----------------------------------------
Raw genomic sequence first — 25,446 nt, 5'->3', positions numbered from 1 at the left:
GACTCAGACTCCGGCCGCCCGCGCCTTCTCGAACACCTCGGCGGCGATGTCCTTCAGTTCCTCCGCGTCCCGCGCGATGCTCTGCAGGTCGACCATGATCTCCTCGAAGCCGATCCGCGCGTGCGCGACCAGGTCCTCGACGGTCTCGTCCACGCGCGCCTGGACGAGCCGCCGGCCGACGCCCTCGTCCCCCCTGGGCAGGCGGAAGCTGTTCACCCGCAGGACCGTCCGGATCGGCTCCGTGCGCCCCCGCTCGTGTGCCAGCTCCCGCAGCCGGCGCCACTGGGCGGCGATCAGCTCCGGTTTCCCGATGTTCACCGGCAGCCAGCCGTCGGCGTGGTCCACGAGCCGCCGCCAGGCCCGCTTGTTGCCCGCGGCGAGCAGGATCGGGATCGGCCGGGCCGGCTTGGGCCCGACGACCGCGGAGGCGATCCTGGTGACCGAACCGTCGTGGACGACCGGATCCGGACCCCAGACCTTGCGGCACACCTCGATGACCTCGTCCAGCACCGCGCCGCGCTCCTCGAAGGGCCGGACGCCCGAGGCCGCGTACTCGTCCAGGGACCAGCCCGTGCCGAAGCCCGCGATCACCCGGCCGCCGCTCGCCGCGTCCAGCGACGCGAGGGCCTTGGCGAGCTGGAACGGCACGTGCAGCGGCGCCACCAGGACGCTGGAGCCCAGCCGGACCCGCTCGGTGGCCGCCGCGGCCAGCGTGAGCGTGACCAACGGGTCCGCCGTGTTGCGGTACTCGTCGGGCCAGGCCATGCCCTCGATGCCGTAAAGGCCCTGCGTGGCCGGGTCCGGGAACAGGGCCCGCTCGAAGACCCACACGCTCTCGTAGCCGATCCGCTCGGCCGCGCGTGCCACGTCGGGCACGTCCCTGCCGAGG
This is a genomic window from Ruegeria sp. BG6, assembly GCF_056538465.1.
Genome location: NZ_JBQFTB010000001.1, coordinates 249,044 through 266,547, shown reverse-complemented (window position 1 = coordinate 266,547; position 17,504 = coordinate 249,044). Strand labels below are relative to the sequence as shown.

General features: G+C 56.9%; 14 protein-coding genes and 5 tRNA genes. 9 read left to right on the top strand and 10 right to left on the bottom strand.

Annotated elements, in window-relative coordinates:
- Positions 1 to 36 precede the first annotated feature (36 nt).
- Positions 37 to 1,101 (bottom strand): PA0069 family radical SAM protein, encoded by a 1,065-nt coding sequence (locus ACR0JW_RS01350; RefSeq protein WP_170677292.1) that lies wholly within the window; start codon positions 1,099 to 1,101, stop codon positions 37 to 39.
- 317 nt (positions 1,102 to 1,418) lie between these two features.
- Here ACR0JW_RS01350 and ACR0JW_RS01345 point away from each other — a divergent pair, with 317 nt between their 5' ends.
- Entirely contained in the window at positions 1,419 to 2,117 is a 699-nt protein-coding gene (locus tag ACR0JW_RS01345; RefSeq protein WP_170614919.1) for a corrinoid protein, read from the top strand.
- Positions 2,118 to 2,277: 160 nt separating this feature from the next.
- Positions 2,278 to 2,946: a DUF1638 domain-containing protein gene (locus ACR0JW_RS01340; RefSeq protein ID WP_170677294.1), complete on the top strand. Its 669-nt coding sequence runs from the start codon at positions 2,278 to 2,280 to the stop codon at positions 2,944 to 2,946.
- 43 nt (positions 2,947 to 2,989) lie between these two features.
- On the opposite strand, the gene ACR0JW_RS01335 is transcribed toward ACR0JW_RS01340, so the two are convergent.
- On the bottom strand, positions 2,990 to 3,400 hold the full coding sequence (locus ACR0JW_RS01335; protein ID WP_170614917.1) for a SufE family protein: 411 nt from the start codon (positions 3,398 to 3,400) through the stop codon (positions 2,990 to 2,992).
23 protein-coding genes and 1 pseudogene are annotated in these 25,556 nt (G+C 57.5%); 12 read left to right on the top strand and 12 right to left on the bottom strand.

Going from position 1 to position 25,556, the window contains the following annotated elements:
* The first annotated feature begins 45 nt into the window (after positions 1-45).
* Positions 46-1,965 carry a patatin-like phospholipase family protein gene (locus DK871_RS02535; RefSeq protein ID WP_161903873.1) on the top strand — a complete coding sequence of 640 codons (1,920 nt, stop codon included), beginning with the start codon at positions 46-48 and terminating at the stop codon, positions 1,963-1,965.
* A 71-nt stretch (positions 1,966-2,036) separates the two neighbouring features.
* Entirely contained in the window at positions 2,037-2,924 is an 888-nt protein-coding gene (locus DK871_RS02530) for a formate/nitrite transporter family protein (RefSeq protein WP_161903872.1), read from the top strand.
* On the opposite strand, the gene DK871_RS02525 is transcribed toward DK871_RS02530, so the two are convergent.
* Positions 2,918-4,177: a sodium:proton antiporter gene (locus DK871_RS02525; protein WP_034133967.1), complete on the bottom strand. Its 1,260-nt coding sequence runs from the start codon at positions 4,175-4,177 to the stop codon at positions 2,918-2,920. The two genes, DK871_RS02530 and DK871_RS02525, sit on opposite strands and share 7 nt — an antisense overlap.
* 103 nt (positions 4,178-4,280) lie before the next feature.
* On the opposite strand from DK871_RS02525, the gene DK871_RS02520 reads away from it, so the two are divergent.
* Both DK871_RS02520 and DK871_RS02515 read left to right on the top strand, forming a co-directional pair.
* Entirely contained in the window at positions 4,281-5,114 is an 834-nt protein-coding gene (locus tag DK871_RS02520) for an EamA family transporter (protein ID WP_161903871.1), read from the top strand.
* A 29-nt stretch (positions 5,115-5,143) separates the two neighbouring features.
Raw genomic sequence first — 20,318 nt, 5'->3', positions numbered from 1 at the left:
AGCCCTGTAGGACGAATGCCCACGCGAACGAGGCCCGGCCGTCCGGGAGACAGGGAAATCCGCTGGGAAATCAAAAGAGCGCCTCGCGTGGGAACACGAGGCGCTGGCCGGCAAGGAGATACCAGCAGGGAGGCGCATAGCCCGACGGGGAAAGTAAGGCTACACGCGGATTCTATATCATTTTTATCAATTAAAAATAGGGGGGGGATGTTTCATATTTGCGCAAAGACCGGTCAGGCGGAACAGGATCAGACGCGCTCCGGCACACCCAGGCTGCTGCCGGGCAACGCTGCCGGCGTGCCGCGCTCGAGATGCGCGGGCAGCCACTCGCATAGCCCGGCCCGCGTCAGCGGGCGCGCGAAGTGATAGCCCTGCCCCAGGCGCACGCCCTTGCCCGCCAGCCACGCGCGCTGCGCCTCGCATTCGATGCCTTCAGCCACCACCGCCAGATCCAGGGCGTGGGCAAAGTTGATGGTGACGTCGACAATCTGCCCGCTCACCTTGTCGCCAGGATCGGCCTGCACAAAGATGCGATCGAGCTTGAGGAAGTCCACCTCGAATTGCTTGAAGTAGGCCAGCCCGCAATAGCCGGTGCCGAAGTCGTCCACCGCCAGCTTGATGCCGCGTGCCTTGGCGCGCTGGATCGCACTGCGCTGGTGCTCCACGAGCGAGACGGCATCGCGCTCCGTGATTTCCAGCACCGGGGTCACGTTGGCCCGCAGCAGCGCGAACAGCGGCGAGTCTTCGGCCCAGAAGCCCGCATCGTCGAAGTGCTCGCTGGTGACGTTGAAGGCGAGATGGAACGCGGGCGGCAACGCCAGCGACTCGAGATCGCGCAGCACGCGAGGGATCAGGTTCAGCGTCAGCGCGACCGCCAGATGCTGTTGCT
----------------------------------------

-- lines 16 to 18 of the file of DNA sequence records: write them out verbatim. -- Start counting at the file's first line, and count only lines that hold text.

- On the bottom strand, positions 2,990 to 3,400 hold the full coding sequence (locus ACR0JW_RS01335; protein ID WP_170614917.1) for a SufE family protein: 411 nt from the start codon (positions 3,398 to 3,400) through the stop codon (positions 2,990 to 2,992).
23 protein-coding genes and 1 pseudogene are annotated in these 25,556 nt (G+C 57.5%); 12 read left to right on the top strand and 12 right to left on the bottom strand.

Going from position 1 to position 25,556, the window contains the following annotated elements: